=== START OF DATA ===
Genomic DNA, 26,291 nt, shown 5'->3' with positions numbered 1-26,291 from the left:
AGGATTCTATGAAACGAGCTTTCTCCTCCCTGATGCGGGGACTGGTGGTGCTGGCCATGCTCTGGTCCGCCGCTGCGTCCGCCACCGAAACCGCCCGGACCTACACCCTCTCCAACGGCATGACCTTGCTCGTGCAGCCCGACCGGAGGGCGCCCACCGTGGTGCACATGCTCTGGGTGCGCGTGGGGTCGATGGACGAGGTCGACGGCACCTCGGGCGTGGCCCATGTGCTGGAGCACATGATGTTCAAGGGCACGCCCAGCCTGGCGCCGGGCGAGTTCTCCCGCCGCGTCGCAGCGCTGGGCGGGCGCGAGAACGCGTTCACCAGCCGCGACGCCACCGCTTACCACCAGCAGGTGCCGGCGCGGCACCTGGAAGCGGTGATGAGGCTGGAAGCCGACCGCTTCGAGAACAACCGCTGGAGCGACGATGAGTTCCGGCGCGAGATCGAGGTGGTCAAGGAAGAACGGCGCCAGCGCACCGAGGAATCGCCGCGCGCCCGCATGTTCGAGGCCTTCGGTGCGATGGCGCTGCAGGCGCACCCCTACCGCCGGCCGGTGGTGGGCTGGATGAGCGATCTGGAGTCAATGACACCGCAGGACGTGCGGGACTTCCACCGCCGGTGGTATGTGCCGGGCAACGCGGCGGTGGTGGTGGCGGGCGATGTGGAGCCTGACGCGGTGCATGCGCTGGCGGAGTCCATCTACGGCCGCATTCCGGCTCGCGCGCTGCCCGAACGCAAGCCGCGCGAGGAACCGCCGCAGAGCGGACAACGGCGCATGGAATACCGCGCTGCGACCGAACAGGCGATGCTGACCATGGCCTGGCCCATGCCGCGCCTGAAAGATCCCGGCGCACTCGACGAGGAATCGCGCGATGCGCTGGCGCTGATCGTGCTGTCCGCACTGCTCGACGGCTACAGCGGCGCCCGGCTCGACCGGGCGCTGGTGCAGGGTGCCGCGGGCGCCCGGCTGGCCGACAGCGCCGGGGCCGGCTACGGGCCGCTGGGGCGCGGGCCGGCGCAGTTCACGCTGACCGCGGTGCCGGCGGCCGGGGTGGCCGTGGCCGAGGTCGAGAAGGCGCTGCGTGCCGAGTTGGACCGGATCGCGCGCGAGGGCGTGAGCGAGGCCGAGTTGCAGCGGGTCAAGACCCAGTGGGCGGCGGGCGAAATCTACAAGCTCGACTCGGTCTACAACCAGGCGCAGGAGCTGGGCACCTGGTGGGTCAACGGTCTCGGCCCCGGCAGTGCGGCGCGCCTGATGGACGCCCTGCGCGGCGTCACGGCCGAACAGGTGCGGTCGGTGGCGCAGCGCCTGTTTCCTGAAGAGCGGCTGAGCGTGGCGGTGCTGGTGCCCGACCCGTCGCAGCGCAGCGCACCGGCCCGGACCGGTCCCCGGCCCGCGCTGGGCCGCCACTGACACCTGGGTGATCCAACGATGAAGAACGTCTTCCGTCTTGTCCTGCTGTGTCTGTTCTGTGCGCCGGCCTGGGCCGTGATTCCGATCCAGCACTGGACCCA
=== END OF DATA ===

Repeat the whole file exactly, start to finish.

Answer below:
Genomic DNA, 26,291 nt, shown 5'->3' with positions numbered 1-26,291 from the left:
AGGATTCTATGAAACGAGCTTTCTCCTCCCTGATGCGGGGACTGGTGGTGCTGGCCATGCTCTGGTCCGCCGCTGCGTCCGCCACCGAAACCGCCCGGACCTACACCCTCTCCAACGGCATGACCTTGCTCGTGCAGCCCGACCGGAGGGCGCCCACCGTGGTGCACATGCTCTGGGTGCGCGTGGGGTCGATGGACGAGGTCGACGGCACCTCGGGCGTGGCCCATGTGCTGGAGCACATGATGTTCAAGGGCACGCCCAGCCTGGCGCCGGGCGAGTTCTCCCGCCGCGTCGCAGCGCTGGGCGGGCGCGAGAACGCGTTCACCAGCCGCGACGCCACCGCTTACCACCAGCAGGTGCCGGCGCGGCACCTGGAAGCGGTGATGAGGCTGGAAGCCGACCGCTTCGAGAACAACCGCTGGAGCGACGATGAGTTCCGGCGCGAGATCGAGGTGGTCAAGGAAGAACGGCGCCAGCGCACCGAGGAATCGCCGCGCGCCCGCATGTTCGAGGCCTTCGGTGCGATGGCGCTGCAGGCGCACCCCTACCGCCGGCCGGTGGTGGGCTGGATGAGCGATCTGGAGTCAATGACACCGCAGGACGTGCGGGACTTCCACCGCCGGTGGTATGTGCCGGGCAACGCGGCGGTGGTGGTGGCGGGCGATGTGGAGCCTGACGCGGTGCATGCGCTGGCGGAGTCCATCTACGGCCGCATTCCGGCTCGCGCGCTGCCCGAACGCAAGCCGCGCGAGGAACCGCCGCAGAGCGGACAACGGCGCATGGAATACCGCGCTGCGACCGAACAGGCGATGCTGACCATGGCCTGGCCCATGCCGCGCCTGAAAGATCCCGGCGCACTCGACGAGGAATCGCGCGATGCGCTGGCGCTGATCGTGCTGTCCGCACTGCTCGACGGCTACAGCGGCGCCCGGCTCGACCGGGCGCTGGTGCAGGGTGCCGCGGGCGCCCGGCTGGCCGACAGCGCCGGGGCCGGCTACGGGCCGCTGGGGCGCGGGCCGGCGCAGTTCACGCTGACCGCGGTGCCGGCGGCCGGGGTGGCCGTGGCCGAGGTCGAGAAGGCGCTGCGTGCCGAGTTGGACCGGATCGCGCGCGAGGGCGTGAGCGAGGCCGAGTTGCAGCGGGTCAAGACCCAGTGGGCGGCGGGCGAAATCTACAAGCTCGACTCGGTCTACAACCAGGCGCAGGAGCTGGGCACCTGGTGGGTCAACGGTCTCGGCCCCGGCAGTGCGGCGCGCCTGATGGACGCCCTGCGCGGCGTCACGGCCGAACAGGTGCGGTCGGTGGCGCAGCGCCTGTTTCCTGAAGAGCGGCTGAGCGTGGCGGTGCTGGTGCCCGACCCGTCGCAGCGCAGCGCACCGGCCCGGACCGGTCCCCGGCCCGCGCTGGGCCGCCACTGACACCTGGGTGATCCAACGATGAAGAACGTCTTCCGTCTTGTCCTGCTGTGTCTGTTCTGTGCGCCGGCCTGGGCCGTGATTCCGATCCAGCACTGGACCCA